The military history of Serbia spans over 1200 years on the Balkan peninsula during the various forms of the Serbian state and Serbian military.

Historical preview

Main article: History of the Serbian Army

Main article: History of the Serbian Air Force

Musket fitiljača (named after the slow match used to ignite the gunpowder) used by Serbian Army in the 15th century
Musket fitiljača (named after the slow match used to ignite the gunpowder) used by Serbian Army in the 15th century

Middle Ages

Main article: Medieval Serbian army

The Serbian army in the Middle Ages was primarily consisted of light cavalry and infantry force armed with spear, javelin or bows. With the increasing wealth from mining, mercenary knights were recruited to complement noble cavalry armed with bow and lance. This enabled the Serbs to fight effectively outwith their mountain strongholds. The core of the army consisted of noble cavalry (vlastela) armed with lance and bow in the Byzantine style in early medieval time. These were increasingly supplemented by western style knights, mostly Germans (in Emperor Dušan reign).

Emperor Dušan's military tactics consisted of wedge shaped heavy cavalry attacks with horse archers on the flanks. Many foreign mercenaries were in the Serbian army, mostly Germans as cavalry and Spaniards as infantry. He also had personal mercenary guards, mainly German knights. A knight named Palman was the commander of this unit and was the leader of all German mercenaries. Light horses were provided by Hungarian and Cuman mercenaries. Later in the period Serbian lance armed Hussars took over this role. The infantry still included lightly armed javelin troops although the bow and crossbow became the most important infantry weapon in the 14th century. A western style charge by the armoured cavalry and knights was the main tactic with the infantry used to follow up.[1] Ragusan historian Mavro Orbin recorded that Prince Lazar used cannons as early as 1373 in his war against Nikola Altamanovich in northern Serbia.[2] Despot Stefan has armed his knights with light firearms (musket "Fitiljača"), also with spears, swords, daggers, maces, bow and arrows, crossbows, shields, armours, halberd and cannons. He also introduced Europe style knight tournaments.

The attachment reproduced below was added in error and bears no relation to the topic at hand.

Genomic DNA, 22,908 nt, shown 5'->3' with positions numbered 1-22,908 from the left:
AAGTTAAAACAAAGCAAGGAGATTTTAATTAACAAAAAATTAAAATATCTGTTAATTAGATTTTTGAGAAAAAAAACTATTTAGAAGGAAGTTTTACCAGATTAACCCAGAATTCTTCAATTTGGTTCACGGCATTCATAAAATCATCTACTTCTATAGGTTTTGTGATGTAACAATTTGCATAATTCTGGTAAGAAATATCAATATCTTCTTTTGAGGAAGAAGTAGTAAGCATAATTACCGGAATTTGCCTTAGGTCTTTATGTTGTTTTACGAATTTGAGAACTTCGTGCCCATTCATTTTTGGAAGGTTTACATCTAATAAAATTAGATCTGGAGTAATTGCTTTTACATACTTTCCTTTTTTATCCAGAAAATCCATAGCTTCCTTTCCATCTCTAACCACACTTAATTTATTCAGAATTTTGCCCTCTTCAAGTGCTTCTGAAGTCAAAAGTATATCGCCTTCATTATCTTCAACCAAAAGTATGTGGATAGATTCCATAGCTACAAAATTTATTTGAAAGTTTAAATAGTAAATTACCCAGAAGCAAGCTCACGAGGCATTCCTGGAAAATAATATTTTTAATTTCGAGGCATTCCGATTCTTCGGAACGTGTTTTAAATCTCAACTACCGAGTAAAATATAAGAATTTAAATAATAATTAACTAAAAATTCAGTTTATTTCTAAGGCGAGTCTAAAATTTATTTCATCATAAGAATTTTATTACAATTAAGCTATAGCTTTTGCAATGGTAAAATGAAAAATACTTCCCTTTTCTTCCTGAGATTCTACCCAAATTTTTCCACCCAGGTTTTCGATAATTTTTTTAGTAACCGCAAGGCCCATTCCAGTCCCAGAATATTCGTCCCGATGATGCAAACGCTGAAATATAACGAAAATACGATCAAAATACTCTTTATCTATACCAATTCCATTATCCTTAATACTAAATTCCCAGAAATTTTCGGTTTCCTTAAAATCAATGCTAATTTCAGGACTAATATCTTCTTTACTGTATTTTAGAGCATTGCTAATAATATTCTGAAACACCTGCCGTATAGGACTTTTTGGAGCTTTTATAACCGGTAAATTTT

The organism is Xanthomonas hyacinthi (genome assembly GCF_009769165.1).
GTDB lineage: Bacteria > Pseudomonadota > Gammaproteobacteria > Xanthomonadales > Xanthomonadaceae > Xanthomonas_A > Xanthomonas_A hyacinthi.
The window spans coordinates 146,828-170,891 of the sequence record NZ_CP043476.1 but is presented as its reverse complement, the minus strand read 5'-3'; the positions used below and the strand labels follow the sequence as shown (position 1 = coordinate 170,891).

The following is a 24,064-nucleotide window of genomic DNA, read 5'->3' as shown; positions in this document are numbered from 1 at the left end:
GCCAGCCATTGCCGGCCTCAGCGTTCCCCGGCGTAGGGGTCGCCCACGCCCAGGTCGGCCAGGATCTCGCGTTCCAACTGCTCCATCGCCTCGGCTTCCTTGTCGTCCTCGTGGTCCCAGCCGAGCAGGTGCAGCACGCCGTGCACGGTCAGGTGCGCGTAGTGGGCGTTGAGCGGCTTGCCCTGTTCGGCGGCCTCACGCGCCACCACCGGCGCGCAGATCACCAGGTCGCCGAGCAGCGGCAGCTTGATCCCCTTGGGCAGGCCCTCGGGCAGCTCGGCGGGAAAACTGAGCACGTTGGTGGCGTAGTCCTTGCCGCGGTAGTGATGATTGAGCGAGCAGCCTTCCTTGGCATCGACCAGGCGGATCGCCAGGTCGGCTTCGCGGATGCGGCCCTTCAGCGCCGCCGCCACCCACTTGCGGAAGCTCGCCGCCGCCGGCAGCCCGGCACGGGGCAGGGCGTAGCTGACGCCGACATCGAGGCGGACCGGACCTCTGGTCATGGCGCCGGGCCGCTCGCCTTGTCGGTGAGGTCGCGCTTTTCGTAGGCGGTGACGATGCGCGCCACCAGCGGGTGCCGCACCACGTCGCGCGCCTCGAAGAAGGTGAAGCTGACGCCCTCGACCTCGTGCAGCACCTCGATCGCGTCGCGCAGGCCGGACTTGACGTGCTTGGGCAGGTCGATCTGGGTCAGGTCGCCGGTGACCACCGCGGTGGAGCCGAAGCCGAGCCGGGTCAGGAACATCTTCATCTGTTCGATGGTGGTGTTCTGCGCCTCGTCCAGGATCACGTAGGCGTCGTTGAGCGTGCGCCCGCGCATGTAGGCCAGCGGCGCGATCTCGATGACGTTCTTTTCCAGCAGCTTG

1914 Serbian military uniform
1914 Serbian military uniform

Modern Age and Contemporary period

The modern Serbian military dates back to the Serbian Revolution which started in 1804 with the First Serbian Uprising against the Ottoman occupation of Serbia. The victories in the battles of Ivankovac (1805), Mišar (August 1806), Deligrad (December 1806) and Belgrade (November–December 1806), led to the establishment of the Principality of Serbia in 1817. The subsequent Second Serbian Uprising of 1815–1817 led to full independence and recognition of the Kingdom of Serbia and weakened the Ottoman dominance in the Balkans. In November 1885 the Serbo-Bulgarian War occurred following Bulgarian unification and resulted in a Bulgarian victory. In 1912 the First Balkan War (1912–1913) erupted between the Ottoman Empire and the Balkan League (Serbia, Greece, Montenegro and Bulgaria). Balkan League victories in the Battle of Kumanovo (October 1912), the Battle of Prilep (November 1912), the Battle of Monastir (November 1912), the Battle of Adrianople (November 1912 to March 1913), and the Siege of Scutari (October 1912 to April 1913) resulted in the defeat of the Ottoman Empire, which lost most of its remaining Balkan territories per the Treaty of London (May 1913). Shortly after, the Second Balkan War (June to August, 1913) broke out when Bulgaria, dissatisfied with the division of territory, declared war against its former allies, Serbia and Greece. Following a string of defeats, Bulgaria requested an armistice and signed the 1913 Treaty of Bucharest, formally ending the war.

Maxim МG 10 of Serbian Army
Maxim МG 10 of Serbian Army

Serbia's independence and growing influence threatened neighboring Austria-Hungary which led to the Bosnian crisis of 1908–09. Consequently, from 1901, all Serbian males between the ages of 21 to 46 became liable for general mobilization.[3] Following the assassination of Archduke Franz Ferdinand of Austria in June 1914, Austria-Hungary implicated Serbians and declared war on Serbia (July 1914), which marked the beginning of the First World War of 1914–1918. Serbian forces repelled three consecutive invasions by Austria in 1914, securing the first major victories of the war for the Allies, but were eventually overwhelmed by the combined forces of the Central Powers (October–November 1915) and forced to retreat through Albania (1915–1916) to the Greek island of Corfu (1915–1916).

Serbian military activity after World War I took place in the context of various Yugoslav armies until the break-up of Yugoslavia in the 1990s and the restoration of Serbia as an independent state in 2006.

See also

References

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  1. ^ Churches of Eastern Cheristendom
  2. ^ Serb World volumes 5–6, page 10
  3. ^ "Serbian Army in WWI". Archived from the original on 23 March 2009.

Sources